February 7, 2014
Arabic translator Jonathan Wright settles with Alaa al-Aswany, and why I’m glad Wright spoke up
by Sal Robinson
When, this fall, Arabic translator Jonathan Wright posted an open letter on his blog detailing how very far things had gone south with his translation of Egyptian author Alaa al-Aswany’s novel, The Automobile Club, due to be published by Knopf Doubleday (part of Penguin Random House), a collective shudder went through the translation world.
Translators shuddered because what Wright experienced was a translator’s nightmare: he went from having a great (and even high profile) translation project by an author he’d worked with in the past and who he thought trusted him, to being pulled off the project, given entirely unconvincing explanations for the change in translators, and, to top it off, not being paid for the work he’d done up to that point.
Editors and publishers shuddered because their dirty laundry was out in public—I don’t think I’m probably alone in saying that the position of Wright’s Knopf editor, George Andreou, seemed all too close to home: expressing no doubt genuine (but ultimately toothless) enthusiasm at the prospect of working with Wright, then backtracking when al-Aswany changed his mind and decided to work with another translator, and possibly worst of all, having to apologize for and defend the decision even though al-Aswany’s reasons for rejecting Wright’s translation sample were tendentious at best. Just to make this all a little more interesting, this trainwreck also involved al-Aswany’s agent, Andrew Wylie.
In other words, there were a lot of powerful people and entities in the conversation: a prominent best-selling author, a powerful agent, and a big US house. And then there was Wright, and his ruined relationship with al-Aswany, whose work he’d championed, whose political articles he had translated for a number of years, and who he respected personally.
Last week, Wright announced on his Facebook page that Random House had settled with him immediately, after he opened a lawsuit in England against them. This is good news for him in the short term, but I for one am glad that he went public before going to court.
And here’s why: all books are prone to disasters, fights, and acts of bad faith on the path to publication. But translations are, in some respects, far more likely to end up in such troubled waters, and that is because they involve large degrees of ignorance and trust.
Large verging on spectacular. Epic. Grand Canyon-esque.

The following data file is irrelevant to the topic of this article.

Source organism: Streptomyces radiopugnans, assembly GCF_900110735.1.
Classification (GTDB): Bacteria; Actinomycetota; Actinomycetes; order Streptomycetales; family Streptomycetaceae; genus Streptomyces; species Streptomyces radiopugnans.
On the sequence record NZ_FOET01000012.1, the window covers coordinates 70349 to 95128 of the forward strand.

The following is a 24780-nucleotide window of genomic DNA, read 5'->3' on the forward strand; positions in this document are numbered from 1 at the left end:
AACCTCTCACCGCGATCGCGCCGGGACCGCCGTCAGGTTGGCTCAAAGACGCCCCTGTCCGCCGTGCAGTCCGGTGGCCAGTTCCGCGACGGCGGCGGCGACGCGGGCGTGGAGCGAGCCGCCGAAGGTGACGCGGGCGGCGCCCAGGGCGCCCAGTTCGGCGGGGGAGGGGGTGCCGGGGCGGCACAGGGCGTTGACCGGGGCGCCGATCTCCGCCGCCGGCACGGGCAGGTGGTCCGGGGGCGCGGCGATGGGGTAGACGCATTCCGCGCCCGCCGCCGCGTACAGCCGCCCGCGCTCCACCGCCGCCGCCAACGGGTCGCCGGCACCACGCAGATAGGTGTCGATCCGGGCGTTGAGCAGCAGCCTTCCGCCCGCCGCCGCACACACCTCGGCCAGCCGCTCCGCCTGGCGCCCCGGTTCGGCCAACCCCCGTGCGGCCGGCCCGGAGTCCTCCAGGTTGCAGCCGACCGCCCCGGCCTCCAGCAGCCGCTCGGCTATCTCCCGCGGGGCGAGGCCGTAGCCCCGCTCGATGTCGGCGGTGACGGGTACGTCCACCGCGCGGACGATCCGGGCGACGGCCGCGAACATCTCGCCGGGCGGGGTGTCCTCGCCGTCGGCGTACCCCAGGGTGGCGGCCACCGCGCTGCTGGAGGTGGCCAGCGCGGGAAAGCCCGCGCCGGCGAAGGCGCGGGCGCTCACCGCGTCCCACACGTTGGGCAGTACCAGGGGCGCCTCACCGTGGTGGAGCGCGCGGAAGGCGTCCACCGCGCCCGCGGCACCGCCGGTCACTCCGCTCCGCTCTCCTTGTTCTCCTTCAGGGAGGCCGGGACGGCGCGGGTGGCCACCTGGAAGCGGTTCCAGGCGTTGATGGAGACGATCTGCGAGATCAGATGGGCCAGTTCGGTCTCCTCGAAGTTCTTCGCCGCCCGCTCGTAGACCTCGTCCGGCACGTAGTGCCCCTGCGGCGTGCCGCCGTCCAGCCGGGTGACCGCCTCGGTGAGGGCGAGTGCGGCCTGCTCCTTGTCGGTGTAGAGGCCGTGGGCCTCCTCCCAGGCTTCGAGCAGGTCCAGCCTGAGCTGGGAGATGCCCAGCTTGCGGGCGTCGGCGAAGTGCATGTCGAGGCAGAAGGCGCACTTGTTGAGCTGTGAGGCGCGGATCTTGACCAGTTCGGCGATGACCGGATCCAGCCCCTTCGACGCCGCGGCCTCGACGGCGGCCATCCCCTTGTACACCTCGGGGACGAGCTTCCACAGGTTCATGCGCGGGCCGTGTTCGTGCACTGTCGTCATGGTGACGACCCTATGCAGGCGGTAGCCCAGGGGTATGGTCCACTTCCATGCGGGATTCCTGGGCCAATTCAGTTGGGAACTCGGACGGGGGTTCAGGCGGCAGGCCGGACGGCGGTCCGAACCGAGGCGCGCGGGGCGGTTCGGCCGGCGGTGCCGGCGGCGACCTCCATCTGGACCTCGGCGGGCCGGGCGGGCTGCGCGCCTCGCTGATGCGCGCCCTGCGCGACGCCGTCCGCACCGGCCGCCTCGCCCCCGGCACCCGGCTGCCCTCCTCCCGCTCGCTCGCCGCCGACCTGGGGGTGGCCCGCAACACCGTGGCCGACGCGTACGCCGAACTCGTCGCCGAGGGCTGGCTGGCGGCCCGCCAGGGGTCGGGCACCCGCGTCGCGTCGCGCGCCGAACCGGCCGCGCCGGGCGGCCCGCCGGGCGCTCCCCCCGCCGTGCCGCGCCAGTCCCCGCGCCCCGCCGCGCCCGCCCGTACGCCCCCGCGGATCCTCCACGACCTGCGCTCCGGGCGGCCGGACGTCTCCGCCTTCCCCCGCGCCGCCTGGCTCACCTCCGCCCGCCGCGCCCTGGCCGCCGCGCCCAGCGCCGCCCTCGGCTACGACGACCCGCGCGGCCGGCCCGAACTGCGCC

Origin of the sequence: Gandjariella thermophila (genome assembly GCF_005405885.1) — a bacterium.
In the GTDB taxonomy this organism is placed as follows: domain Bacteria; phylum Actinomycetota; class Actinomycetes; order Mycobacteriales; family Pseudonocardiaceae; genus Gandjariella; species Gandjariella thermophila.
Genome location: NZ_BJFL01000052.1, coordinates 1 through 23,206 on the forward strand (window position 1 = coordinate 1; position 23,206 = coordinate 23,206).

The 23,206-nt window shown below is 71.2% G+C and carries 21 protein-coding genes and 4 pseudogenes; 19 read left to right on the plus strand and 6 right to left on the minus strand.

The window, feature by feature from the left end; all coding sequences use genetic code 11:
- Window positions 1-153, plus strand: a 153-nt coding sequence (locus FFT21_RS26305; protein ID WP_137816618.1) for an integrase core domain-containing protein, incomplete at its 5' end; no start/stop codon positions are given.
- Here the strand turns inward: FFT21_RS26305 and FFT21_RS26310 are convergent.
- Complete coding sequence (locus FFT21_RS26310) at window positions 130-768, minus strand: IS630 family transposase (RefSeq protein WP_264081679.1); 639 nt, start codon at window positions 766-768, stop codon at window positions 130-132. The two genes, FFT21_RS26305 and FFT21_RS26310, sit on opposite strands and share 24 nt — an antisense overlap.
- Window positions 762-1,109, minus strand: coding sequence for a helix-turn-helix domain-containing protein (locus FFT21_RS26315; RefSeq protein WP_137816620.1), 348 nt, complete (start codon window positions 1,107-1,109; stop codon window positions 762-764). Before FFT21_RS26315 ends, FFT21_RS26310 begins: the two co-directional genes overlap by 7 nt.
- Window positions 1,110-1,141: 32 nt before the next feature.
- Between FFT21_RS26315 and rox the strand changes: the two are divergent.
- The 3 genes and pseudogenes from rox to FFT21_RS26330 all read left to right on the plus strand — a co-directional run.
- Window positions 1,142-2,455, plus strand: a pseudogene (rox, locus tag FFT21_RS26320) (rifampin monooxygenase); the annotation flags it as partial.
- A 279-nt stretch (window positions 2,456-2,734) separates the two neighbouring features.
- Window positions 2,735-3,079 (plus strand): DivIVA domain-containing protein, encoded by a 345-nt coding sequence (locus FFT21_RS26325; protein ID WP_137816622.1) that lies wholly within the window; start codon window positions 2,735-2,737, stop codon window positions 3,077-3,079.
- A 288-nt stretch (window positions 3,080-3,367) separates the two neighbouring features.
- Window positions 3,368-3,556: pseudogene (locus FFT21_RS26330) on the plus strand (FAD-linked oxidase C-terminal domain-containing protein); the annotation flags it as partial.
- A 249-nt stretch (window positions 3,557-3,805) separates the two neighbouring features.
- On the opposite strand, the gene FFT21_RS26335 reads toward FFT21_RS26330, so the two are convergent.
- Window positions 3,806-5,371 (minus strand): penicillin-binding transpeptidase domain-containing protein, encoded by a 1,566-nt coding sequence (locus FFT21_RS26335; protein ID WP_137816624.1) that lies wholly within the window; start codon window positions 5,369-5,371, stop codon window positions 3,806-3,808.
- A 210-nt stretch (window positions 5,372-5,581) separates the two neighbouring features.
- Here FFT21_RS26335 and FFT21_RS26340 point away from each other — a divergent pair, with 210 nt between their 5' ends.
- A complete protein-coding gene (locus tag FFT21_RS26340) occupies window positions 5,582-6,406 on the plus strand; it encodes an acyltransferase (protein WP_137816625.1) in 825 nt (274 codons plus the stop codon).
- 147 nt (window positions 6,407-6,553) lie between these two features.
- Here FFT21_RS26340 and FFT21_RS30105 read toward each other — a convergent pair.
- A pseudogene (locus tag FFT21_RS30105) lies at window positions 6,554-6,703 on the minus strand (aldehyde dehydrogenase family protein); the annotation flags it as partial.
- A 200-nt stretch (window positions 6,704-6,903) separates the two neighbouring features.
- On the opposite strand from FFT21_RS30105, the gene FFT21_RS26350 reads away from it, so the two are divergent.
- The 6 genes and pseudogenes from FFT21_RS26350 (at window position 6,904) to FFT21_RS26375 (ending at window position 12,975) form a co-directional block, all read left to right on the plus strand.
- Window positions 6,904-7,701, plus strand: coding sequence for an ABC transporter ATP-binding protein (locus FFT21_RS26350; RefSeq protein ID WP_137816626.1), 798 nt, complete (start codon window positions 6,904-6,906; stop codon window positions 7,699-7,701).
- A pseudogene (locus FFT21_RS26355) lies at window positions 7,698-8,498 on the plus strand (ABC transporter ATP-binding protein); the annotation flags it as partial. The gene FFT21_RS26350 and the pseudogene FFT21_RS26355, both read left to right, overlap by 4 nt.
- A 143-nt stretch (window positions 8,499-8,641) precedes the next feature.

Books are bought on reports, recommendations, and short samples. Translators are chosen based on recommendations, past work, and equally short samples. And many of the major parties involved often do not share a language. This means that the possibilities for havoc are manifold, and any experienced editor or translator who works in this field could tell a whole range of heart-breaking, teeth-gnashing, hair-gripping, manuscript-shredding stories to prove it.
But the correct response to this fundamentally thorny business is to try and avoid these situations in the future, not private rancor And you can’t avoid something if you don’t know that it’s happened before, or in a similar form. In other words, I think we need to hear more, so that the whole texture of author-translator-publisher relationships becomes something familiar and discussable, so that there is room, from the editorial side, to admit ignorance and yet make decisions, and from the translator side, to defend one’s approach on its merits, receive fair compensation, and just generally not be yanked around.
Not all of this needs to be about contracts, too. I’m glad, for instance, for the blog Authors & Translators, where authors talk about “their translators” and translators about “their authors”; the many versions of this relationship on the site mean that the spectrum’s out there, for further understanding, and the thing that can come after understanding: change.
But perhaps I’d better turn it over to an expert on that subject, Mr. David Bowie:
Sal Robinson is a former Melville House editor. She's also the co-founder of the Bridge Series, a reading series focused on translation.